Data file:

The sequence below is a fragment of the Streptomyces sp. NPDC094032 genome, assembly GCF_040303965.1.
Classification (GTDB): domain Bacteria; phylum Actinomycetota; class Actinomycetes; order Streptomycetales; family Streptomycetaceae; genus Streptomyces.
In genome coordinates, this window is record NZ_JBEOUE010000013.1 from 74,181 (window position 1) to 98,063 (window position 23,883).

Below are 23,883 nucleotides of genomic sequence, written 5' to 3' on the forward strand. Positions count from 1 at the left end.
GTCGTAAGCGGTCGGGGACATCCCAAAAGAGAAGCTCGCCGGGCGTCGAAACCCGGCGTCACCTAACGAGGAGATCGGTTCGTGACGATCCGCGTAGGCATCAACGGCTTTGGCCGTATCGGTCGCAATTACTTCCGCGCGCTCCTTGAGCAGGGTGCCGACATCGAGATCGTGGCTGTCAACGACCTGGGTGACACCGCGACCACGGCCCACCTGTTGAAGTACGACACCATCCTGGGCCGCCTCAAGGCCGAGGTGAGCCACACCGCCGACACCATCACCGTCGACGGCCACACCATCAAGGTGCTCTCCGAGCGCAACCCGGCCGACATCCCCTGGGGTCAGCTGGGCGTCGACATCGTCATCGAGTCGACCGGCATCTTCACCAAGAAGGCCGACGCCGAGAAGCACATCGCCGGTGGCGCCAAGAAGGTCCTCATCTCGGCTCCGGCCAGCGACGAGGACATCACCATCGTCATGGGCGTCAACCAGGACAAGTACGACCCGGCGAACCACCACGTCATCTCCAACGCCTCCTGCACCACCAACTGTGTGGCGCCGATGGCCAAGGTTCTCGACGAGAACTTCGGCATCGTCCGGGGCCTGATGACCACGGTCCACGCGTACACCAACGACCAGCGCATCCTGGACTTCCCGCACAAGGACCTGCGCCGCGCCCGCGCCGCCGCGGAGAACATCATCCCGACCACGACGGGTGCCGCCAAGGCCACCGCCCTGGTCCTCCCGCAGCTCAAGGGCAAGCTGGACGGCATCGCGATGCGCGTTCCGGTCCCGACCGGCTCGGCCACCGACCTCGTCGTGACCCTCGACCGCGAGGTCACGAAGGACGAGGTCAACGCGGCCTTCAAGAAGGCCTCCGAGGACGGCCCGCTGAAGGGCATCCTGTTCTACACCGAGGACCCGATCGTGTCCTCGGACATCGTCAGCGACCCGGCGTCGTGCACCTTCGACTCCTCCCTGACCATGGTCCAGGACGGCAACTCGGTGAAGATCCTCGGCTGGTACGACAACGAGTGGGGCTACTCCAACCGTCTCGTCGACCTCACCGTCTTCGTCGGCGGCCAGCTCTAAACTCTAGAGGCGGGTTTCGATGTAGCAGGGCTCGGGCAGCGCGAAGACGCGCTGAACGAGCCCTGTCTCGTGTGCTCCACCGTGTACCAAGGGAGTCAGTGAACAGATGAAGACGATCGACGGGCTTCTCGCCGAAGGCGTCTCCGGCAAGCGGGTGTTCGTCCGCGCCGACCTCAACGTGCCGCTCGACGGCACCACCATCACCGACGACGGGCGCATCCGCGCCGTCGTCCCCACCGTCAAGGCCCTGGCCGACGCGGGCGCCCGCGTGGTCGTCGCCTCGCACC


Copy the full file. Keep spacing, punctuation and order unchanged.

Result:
The sequence below is a fragment of the Streptomyces sp. NPDC094032 genome, assembly GCF_040303965.1.
Classification (GTDB): domain Bacteria; phylum Actinomycetota; class Actinomycetes; order Streptomycetales; family Streptomycetaceae; genus Streptomyces.
In genome coordinates, this window is record NZ_JBEOUE010000013.1 from 74,181 (window position 1) to 98,063 (window position 23,883).

Below are 23,883 nucleotides of genomic sequence, written 5' to 3' on the forward strand. Positions count from 1 at the left end.
GTCGTAAGCGGTCGGGGACATCCCAAAAGAGAAGCTCGCCGGGCGTCGAAACCCGGCGTCACCTAACGAGGAGATCGGTTCGTGACGATCCGCGTAGGCATCAACGGCTTTGGCCGTATCGGTCGCAATTACTTCCGCGCGCTCCTTGAGCAGGGTGCCGACATCGAGATCGTGGCTGTCAACGACCTGGGTGACACCGCGACCACGGCCCACCTGTTGAAGTACGACACCATCCTGGGCCGCCTCAAGGCCGAGGTGAGCCACACCGCCGACACCATCACCGTCGACGGCCACACCATCAAGGTGCTCTCCGAGCGCAACCCGGCCGACATCCCCTGGGGTCAGCTGGGCGTCGACATCGTCATCGAGTCGACCGGCATCTTCACCAAGAAGGCCGACGCCGAGAAGCACATCGCCGGTGGCGCCAAGAAGGTCCTCATCTCGGCTCCGGCCAGCGACGAGGACATCACCATCGTCATGGGCGTCAACCAGGACAAGTACGACCCGGCGAACCACCACGTCATCTCCAACGCCTCCTGCACCACCAACTGTGTGGCGCCGATGGCCAAGGTTCTCGACGAGAACTTCGGCATCGTCCGGGGCCTGATGACCACGGTCCACGCGTACACCAACGACCAGCGCATCCTGGACTTCCCGCACAAGGACCTGCGCCGCGCCCGCGCCGCCGCGGAGAACATCATCCCGACCACGACGGGTGCCGCCAAGGCCACCGCCCTGGTCCTCCCGCAGCTCAAGGGCAAGCTGGACGGCATCGCGATGCGCGTTCCGGTCCCGACCGGCTCGGCCACCGACCTCGTCGTGACCCTCGACCGCGAGGTCACGAAGGACGAGGTCAACGCGGCCTTCAAGAAGGCCTCCGAGGACGGCCCGCTGAAGGGCATCCTGTTCTACACCGAGGACCCGATCGTGTCCTCGGACATCGTCAGCGACCCGGCGTCGTGCACCTTCGACTCCTCCCTGACCATGGTCCAGGACGGCAACTCGGTGAAGATCCTCGGCTGGTACGACAACGAGTGGGGCTACTCCAACCGTCTCGTCGACCTCACCGTCTTCGTCGGCGGCCAGCTCTAAACTCTAGAGGCGGGTTTCGATGTAGCAGGGCTCGGGCAGCGCGAAGACGCGCTGAACGAGCCCTGTCTCGTGTGCTCCACCGTGTACCAAGGGAGTCAGTGAACAGATGAAGACGATCGACGGGCTTCTCGCCGAAGGCGTCTCCGGCAAGCGGGTGTTCGTCCGCGCCGACCTCAACGTGCCGCTCGACGGCACCACCATCACCGACGACGGGCGCATCCGCGCCGTCGTCCCCACCGTCAAGGCCCTGGCCGACGCGGGCGCCCGCGTGGTCGTCGCCTCGCACC